In early June, a 19-member international panel of luminaries called the so-called “war on drugs” a failure, and recommended the United States consider legalizing marijuana in order to better undermine criminal organizations and stop punishing those who “do no harm to others.”

It apparently only took a few weeks for Congress to hear them, as Rep. Ron Paul (R-Tex.), and Rep. Barney Frank (D-Mass.), along with other congressmen, will be introducing legislation in the House on Thursday to “limit the federal government’s role in marijuana enforcement to cross-border or inter-state smuggling,” reports, which claims to have gotten its information from the Marijuana Policy Project (MPP.)

The bill is not an attempt to legalize pot, the authors insist, but is instead intended to clear up the conflicts between federal and state law that exist throughout the country. As many as 16 states currently allow the use of medical marijuana, an allowance that falls into direct conflict with federal law.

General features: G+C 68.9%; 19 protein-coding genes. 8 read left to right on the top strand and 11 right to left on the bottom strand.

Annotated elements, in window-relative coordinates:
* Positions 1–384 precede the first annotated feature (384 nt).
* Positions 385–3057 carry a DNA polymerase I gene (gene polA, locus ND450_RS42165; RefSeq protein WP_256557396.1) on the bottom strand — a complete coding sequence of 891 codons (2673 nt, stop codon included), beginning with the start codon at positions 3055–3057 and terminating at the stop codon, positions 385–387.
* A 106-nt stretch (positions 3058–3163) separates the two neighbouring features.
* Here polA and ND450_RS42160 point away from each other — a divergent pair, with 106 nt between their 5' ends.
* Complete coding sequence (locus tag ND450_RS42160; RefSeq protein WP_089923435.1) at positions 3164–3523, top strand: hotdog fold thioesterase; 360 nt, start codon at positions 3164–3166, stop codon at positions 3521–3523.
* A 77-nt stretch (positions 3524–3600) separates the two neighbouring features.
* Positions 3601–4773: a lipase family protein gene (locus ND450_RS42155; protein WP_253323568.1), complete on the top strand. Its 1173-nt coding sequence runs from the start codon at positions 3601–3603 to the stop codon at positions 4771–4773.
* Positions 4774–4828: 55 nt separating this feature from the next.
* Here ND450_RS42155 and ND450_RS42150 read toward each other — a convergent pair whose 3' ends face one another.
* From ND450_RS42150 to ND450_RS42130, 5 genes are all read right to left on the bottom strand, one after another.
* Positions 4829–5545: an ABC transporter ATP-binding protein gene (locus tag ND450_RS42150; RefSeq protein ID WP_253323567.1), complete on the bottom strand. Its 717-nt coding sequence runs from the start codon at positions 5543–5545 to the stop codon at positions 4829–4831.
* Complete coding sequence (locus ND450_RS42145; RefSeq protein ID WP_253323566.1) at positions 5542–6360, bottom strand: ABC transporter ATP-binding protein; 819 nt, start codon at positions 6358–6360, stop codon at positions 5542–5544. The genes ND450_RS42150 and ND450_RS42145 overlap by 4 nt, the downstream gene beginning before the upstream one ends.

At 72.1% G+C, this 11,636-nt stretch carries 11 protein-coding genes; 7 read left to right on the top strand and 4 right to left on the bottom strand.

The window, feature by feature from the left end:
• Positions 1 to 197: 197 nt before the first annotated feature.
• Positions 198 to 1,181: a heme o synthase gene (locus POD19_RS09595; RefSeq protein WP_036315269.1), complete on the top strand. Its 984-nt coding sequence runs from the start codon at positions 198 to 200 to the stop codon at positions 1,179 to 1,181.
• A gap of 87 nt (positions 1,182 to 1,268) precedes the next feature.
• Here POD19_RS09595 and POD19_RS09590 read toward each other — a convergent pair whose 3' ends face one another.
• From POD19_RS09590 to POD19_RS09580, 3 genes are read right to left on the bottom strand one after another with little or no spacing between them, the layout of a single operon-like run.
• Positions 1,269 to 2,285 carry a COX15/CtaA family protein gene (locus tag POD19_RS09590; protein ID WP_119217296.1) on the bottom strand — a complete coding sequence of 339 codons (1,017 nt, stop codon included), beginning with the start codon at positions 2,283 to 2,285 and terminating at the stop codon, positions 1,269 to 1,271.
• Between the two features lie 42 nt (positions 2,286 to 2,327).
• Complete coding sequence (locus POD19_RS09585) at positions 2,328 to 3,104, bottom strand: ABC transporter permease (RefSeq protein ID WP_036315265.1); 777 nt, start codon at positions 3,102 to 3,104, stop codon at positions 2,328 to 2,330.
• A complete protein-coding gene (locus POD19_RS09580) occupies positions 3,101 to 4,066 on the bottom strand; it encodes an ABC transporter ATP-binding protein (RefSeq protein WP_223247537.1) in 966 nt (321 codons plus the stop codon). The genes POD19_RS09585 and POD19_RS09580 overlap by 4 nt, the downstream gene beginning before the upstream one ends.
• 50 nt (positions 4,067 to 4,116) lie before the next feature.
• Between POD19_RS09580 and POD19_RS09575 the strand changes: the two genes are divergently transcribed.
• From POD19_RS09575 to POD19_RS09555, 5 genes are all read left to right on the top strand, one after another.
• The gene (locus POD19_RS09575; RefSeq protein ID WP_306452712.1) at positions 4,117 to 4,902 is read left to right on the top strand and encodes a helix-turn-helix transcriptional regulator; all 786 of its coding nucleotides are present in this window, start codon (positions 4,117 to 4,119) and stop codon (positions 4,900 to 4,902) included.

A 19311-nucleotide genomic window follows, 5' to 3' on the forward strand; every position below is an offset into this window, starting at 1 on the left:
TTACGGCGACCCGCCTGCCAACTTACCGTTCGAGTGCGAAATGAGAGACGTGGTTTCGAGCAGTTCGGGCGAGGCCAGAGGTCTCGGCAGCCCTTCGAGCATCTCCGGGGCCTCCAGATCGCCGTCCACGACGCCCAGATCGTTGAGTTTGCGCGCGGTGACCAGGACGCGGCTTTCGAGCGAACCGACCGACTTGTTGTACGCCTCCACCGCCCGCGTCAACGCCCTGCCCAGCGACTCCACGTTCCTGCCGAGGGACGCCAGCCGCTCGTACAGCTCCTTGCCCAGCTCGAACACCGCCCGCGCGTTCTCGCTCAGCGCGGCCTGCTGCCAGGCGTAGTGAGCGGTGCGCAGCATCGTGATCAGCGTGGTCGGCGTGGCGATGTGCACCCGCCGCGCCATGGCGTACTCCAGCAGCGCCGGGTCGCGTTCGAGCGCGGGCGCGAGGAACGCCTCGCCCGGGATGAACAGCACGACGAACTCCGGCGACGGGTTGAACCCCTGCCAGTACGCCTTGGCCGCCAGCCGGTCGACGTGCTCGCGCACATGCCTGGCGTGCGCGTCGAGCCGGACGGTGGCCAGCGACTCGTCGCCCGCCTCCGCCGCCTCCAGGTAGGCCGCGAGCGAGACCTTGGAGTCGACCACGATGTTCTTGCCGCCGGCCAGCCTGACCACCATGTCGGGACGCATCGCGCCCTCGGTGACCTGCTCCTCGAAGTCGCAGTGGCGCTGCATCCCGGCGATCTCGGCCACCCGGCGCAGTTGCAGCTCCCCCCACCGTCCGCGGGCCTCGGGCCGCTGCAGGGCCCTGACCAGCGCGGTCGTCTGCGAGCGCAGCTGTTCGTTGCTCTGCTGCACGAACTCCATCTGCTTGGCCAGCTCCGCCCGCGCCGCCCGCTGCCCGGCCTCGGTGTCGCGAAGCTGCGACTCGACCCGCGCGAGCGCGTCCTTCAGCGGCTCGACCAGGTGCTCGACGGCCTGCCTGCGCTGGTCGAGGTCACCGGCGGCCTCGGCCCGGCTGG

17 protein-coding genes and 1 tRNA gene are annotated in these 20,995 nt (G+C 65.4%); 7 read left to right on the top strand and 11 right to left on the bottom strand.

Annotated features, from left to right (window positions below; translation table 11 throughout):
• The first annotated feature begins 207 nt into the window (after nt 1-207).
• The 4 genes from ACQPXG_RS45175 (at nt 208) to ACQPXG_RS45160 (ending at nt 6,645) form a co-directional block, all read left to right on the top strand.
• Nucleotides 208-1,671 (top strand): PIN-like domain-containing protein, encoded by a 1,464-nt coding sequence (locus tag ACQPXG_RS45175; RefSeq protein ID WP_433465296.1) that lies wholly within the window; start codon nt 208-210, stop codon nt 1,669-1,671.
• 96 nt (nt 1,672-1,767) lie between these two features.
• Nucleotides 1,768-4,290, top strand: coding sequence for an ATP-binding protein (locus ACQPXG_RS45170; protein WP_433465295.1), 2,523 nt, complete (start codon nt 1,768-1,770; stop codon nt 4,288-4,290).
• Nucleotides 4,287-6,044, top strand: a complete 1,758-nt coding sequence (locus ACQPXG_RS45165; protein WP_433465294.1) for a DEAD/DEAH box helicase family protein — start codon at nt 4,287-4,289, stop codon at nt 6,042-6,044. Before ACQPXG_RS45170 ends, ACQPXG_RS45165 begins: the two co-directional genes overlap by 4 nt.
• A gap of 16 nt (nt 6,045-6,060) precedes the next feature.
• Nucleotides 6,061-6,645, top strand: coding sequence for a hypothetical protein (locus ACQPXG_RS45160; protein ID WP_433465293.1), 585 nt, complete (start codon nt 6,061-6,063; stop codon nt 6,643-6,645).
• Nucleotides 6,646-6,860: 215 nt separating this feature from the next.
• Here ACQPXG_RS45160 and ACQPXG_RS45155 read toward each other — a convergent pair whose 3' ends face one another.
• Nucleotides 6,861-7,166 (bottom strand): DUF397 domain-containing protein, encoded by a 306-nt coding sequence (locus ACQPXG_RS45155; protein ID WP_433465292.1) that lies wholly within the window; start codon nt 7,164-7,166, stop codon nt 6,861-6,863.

According to the MPP: “Rep. Frank’s legislation would end state/federal conflicts over marijuana policy, reprioritize federal resources, and provide more room for states to do what is best for their own citizens.”

While GOP presidential candidate Paul and the very liberal Frank might seem an odd pair, this legislation is right up Paul’s libertarian alley, as it focuses on allowing states to do what they want without interference from Washington, D.C.

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